I have serious doubts about when this will be possible. There are landing systems that allow airplanes to land completely automatically. Under certain conditions at certain airports, some models of airplanes already do exactly this. Flying and taking off are also easy enough things to automate in principle. Technically, it is possible to build an airplane that does everything by itself in ordinary circumstances, without human intervention. The problems begin when there are failures or unforeseen events. It is very complicated to predict every situation, so it is difficult to get to a point where we can say that a person is not needed for anything in the cockpit.


So, it’s not possible?


It's a difficult thing and it will take time. I think it might take longer in the case of cars then is currently predicted too. Airplanes are in a more or less controlled environment with predetermined routes. In a car, there are people on the street, animals, fog, holes in the road, surfaces impacted by weather. Developing a system completely free of human intervention is taking some time.


Given the demands software has to meet, once it is certified, can it be reused elsewhere?


Yes, this does happen. It’s not always visible in software in the way it is with hardware, but manufacturers do try to reuse certified software in different plane models, for example. When a new feature is built on top of a proven system, it typically makes the process of checking that it meets industry standards easier. That’s one reason why the industry is quite difficult for new competitors to enter, because the legacy systems typically being built on top of are well understood by the existing players developing new features.


How can software save airlines money?


Profit margins in aviation are quite low and competition is fierce. Computerised systems are already used in flight planning to select the best speed for an airplane to travel at in order to arrive on time, balancing fuel burning costs with the costs of missing a landing slot and having to consume more fuel waiting around in the sky. Software systems help airlines to calculate how much fuel is needed for a given flight. Of course, there are minimum legal requirements, but software helps with fuel calculations, performance calculations, and so on. Things are already very efficient because of this. Looking to the future, Artificial Intelligence (AI) may have a role to play that has not yet been fully explored in areas like prognostic maintenance of aircraft too.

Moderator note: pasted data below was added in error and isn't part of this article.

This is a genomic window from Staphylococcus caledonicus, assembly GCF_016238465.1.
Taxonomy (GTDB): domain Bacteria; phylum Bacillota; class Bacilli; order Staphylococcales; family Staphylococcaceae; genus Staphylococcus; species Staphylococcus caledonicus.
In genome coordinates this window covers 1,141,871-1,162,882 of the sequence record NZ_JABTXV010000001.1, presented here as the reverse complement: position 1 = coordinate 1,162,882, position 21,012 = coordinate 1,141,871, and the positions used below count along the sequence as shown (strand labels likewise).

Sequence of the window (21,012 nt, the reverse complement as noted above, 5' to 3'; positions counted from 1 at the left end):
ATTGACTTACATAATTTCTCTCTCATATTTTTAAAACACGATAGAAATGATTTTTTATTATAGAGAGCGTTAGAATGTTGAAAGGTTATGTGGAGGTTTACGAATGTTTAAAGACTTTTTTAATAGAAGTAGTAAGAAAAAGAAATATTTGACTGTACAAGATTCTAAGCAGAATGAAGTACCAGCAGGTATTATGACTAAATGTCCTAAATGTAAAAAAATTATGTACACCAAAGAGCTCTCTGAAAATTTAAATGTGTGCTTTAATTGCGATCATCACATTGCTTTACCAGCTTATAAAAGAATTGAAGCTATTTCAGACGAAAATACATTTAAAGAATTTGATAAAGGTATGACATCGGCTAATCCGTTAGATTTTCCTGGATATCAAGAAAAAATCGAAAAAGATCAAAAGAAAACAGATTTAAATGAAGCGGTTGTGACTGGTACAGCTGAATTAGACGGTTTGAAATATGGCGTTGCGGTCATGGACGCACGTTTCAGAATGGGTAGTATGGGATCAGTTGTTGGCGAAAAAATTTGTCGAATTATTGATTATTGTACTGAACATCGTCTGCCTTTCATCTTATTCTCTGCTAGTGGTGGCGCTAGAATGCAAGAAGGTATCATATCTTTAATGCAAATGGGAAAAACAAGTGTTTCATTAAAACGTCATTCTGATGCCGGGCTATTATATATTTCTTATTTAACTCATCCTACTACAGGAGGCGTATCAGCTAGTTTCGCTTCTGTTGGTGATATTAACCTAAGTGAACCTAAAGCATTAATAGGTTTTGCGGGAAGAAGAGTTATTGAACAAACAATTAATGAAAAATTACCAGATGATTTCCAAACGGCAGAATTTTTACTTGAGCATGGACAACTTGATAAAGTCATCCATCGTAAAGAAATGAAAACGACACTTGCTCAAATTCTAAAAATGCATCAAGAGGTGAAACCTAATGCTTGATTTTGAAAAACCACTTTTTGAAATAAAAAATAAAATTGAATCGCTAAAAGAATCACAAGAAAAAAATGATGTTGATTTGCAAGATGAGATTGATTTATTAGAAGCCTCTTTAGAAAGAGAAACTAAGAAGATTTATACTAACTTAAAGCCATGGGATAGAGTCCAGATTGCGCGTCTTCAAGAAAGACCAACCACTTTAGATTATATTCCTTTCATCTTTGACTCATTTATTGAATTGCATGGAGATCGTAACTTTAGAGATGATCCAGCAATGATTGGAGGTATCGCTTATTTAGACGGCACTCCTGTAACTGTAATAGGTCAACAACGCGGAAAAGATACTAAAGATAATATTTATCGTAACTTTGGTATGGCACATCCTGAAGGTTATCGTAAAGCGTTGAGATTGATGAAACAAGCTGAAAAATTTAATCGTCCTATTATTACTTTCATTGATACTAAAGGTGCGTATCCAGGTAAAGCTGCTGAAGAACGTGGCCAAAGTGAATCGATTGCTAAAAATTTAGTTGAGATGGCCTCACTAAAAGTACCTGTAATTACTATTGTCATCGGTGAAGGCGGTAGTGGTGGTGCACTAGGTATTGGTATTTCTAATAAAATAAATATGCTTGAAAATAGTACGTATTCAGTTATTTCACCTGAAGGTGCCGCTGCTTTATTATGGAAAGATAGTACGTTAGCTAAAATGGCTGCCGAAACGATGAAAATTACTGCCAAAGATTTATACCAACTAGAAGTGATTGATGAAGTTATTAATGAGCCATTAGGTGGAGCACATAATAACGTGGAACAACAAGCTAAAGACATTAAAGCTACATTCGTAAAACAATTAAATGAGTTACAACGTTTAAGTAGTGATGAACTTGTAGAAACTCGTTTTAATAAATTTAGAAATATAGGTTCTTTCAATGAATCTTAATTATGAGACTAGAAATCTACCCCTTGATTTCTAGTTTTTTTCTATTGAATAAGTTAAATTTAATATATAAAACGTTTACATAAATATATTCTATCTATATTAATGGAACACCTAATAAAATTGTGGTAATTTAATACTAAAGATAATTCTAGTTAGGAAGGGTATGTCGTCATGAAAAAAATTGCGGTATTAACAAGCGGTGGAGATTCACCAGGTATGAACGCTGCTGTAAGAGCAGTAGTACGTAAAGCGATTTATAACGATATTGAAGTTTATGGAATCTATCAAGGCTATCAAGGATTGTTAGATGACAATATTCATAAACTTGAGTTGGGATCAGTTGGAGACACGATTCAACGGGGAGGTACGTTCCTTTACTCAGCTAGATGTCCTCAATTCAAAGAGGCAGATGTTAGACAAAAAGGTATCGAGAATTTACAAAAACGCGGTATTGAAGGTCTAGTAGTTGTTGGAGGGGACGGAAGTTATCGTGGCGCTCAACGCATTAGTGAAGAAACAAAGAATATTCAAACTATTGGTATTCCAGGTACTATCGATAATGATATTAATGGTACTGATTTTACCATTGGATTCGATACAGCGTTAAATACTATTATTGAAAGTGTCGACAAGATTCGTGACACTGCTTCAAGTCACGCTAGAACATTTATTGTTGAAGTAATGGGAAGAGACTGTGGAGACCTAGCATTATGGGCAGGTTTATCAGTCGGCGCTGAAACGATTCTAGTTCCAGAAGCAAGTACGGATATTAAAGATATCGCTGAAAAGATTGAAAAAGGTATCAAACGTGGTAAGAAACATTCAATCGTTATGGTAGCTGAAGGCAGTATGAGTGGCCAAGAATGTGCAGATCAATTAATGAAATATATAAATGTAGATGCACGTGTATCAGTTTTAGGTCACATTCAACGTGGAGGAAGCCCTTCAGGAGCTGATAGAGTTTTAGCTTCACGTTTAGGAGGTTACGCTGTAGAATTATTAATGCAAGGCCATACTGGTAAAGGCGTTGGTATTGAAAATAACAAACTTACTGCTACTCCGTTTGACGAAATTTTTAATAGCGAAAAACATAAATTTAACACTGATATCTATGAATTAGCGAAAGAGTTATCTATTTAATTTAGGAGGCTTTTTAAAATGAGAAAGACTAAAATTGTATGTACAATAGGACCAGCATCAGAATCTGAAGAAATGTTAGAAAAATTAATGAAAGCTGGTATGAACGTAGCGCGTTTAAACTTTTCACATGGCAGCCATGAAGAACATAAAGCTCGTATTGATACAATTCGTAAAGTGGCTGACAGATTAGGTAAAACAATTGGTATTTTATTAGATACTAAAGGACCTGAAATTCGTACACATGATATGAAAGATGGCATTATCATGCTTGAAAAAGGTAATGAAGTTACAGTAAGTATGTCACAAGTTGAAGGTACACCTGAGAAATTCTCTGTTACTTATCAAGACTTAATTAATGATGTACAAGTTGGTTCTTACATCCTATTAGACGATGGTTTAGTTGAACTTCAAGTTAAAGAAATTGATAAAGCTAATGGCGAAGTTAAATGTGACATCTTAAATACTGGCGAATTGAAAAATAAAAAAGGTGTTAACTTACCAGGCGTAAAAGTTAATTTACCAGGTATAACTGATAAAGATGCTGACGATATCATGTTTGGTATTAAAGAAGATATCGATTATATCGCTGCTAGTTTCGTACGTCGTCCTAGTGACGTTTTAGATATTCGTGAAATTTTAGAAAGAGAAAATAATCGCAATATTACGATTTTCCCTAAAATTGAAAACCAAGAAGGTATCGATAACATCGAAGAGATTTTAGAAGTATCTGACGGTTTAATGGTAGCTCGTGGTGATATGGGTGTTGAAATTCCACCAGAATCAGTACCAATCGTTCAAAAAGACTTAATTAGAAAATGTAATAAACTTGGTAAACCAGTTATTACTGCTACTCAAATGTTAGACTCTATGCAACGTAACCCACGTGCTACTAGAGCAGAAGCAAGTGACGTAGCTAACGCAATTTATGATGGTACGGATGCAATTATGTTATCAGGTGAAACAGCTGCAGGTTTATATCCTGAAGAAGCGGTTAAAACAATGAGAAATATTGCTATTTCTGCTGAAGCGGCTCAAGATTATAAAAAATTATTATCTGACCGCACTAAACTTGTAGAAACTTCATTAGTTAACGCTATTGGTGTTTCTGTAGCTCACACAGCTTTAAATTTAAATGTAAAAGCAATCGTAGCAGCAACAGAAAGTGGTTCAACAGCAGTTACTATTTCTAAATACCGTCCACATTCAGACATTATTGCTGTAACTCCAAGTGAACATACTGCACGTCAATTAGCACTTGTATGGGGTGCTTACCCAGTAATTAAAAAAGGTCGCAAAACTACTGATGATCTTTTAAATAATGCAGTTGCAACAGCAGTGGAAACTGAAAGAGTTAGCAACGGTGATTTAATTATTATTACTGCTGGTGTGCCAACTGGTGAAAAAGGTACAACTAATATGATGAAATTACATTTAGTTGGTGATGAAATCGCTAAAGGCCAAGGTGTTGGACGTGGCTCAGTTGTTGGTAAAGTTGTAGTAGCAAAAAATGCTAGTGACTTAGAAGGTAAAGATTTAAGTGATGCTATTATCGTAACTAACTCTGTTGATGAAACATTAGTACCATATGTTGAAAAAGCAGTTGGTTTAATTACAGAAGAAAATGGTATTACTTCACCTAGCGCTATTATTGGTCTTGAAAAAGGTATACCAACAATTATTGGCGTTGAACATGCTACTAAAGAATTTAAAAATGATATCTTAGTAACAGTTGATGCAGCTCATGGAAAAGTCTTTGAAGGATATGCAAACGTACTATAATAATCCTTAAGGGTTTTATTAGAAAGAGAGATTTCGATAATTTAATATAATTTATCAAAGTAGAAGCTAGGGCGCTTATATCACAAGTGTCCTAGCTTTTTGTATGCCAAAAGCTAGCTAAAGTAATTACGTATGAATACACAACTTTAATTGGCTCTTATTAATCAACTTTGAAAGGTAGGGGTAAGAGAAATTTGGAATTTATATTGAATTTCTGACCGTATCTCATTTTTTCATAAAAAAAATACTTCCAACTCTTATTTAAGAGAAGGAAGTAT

What kind of clients does Critical Software have?


We typically work for aircraft manufacturers or aircraft component manufacturers. For example, landing gear systems use control software to check whether the landing gear is up or down. This system has to ensure that it reads the sensors accurately and understands whether the airplane is landing or taking off, emitting an alarm if the gear is not down during landing procedures. We have developed software for some of these systems or – in other cases - we have validated the software developed by manufacturers. That is quite typical of our projects in the sector and we’ve worked with most of the major manufacturers, including Airbus, Boeing and Bombardier.


Is aviation a growing market?


Yes. Clearly, it is subject to the usual economic drivers. The more people travel, the more companies need airplanes, and the more work there is. It’s also a sector with a lot of innovation. A slight change in the shape of a wing or an engine blade can improve fuel consumption and make a particular aircraft model more appealing to an airline. There is a lot of research around things like efficiency and every development then has to be certified to ensure it meets industry safety standards. And that's where we typically come in.


For more on the role software plays in the aviation sector, check out our white papers: An Introduction to Aerodynamics, Software & Certification in Safe Flight and How to Fail at Airborne Software Development.

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Aerospace